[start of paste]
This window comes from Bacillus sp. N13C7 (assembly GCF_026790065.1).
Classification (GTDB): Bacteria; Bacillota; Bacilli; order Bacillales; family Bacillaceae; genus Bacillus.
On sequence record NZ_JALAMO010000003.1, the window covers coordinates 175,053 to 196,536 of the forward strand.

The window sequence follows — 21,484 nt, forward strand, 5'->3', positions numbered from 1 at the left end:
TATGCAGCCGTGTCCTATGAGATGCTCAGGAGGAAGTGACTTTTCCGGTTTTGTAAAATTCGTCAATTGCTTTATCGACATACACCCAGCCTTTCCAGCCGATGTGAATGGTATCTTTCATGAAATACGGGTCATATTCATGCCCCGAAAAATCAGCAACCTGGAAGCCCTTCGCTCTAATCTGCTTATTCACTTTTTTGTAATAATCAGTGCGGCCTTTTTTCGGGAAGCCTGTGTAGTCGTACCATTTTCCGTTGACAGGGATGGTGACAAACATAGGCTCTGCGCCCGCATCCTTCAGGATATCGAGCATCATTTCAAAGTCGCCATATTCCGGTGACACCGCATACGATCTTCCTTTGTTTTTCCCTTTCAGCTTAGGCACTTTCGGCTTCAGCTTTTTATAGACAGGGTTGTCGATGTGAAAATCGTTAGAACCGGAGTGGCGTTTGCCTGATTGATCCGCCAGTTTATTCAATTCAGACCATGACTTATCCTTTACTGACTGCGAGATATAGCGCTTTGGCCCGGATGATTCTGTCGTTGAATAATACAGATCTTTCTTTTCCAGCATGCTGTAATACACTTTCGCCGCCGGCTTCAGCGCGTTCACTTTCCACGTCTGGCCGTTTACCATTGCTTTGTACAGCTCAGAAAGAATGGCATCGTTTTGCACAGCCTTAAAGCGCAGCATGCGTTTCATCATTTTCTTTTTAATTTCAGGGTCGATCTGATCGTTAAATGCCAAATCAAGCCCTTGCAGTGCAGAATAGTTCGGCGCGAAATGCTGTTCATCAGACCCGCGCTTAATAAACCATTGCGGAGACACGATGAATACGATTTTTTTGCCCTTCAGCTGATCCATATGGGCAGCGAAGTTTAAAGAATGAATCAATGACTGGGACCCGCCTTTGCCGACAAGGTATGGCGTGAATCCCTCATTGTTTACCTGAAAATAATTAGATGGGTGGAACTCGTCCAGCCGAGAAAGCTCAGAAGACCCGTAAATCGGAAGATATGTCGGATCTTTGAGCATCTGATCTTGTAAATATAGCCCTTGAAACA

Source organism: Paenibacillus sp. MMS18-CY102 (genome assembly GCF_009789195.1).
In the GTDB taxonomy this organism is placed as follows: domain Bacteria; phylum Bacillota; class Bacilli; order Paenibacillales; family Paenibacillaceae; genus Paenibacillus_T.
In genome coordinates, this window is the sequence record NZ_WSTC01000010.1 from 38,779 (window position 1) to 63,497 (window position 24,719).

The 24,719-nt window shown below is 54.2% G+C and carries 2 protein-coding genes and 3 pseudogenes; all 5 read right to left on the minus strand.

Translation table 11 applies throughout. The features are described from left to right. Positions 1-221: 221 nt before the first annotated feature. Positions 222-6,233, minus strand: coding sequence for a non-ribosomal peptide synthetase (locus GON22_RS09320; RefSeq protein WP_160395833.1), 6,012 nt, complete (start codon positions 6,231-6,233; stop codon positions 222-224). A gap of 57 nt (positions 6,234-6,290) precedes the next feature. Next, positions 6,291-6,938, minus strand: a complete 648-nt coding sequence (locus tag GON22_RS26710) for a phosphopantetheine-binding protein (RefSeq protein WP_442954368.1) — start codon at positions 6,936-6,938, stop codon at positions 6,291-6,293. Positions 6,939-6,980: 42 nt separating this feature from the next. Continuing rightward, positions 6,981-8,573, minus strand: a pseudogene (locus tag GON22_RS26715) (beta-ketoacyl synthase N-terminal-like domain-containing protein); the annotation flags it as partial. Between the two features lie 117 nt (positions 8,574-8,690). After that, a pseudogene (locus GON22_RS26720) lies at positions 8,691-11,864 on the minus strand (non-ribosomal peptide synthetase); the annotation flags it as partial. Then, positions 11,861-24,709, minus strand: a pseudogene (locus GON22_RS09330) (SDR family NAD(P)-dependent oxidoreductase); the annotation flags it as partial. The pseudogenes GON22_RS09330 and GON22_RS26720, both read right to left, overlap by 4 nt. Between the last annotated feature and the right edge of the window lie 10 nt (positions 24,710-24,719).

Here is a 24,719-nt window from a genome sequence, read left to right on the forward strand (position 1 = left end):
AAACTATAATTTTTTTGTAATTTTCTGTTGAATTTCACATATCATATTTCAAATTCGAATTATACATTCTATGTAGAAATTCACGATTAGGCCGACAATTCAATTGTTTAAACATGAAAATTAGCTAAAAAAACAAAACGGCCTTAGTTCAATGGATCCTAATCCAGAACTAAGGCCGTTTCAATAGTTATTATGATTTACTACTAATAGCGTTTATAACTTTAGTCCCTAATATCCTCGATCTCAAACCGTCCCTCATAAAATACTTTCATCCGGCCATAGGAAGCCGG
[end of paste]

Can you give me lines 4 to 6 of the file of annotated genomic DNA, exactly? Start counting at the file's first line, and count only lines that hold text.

The window sequence follows — 21,484 nt, forward strand, 5'->3', positions numbered from 1 at the left end:
TATGCAGCCGTGTCCTATGAGATGCTCAGGAGGAAGTGACTTTTCCGGTTTTGTAAAATTCGTCAATTGCTTTATCGACATACACCCAGCCTTTCCAGCCGATGTGAATGGTATCTTTCATGAAATACGGGTCATATTCATGCCCCGAAAAATCAGCAACCTGGAAGCCCTTCGCTCTAATCTGCTTATTCACTTTTTTGTAATAATCAGTGCGGCCTTTTTTCGGGAAGCCTGTGTAGTCGTACCATTTTCCGTTGACAGGGATGGTGACAAACATAGGCTCTGCGCCCGCATCCTTCAGGATATCGAGCATCATTTCAAAGTCGCCATATTCCGGTGACACCGCATACGATCTTCCTTTGTTTTTCCCTTTCAGCTTAGGCACTTTCGGCTTCAGCTTTTTATAGACAGGGTTGTCGATGTGAAAATCGTTAGAACCGGAGTGGCGTTTGCCTGATTGATCCGCCAGTTTATTCAATTCAGACCATGACTTATCCTTTACTGACTGCGAGATATAGCGCTTTGGCCCGGATGATTCTGTCGTTGAATAATACAGATCTTTCTTTTCCAGCATGCTGTAATACACTTTCGCCGCCGGCTTCAGCGCGTTCACTTTCCACGTCTGGCCGTTTACCATTGCTTTGTACAGCTCAGAAAGAATGGCATCGTTTTGCACAGCCTTAAAGCGCAGCATGCGTTTCATCATTTTCTTTTTAATTTCAGGGTCGATCTGATCGTTAAATGCCAAATCAAGCCCTTGCAGTGCAGAATAGTTCGGCGCGAAATGCTGTTCATCAGACCCGCGCTTAATAAACCATTGCGGAGACACGATGAATACGATTTTTTTGCCCTTCAGCTGATCCATATGGGCAGCGAAGTTTAAAGAATGAATCAATGACTGGGACCCGCCTTTGCCGACAAGGTATGGCGTGAATCCCTCATTGTTTACCTGAAAATAATTAGATGGGTGGAACTCGTCCAGCCGAGAAAGCTCAGAAGACCCGTAAATCGGAAGATATGTCGGATCTTTGAGCATCTGATCTTGTAAATATAGCCCTTGAAACA

Source organism: Paenibacillus sp. MMS18-CY102 (genome assembly GCF_009789195.1).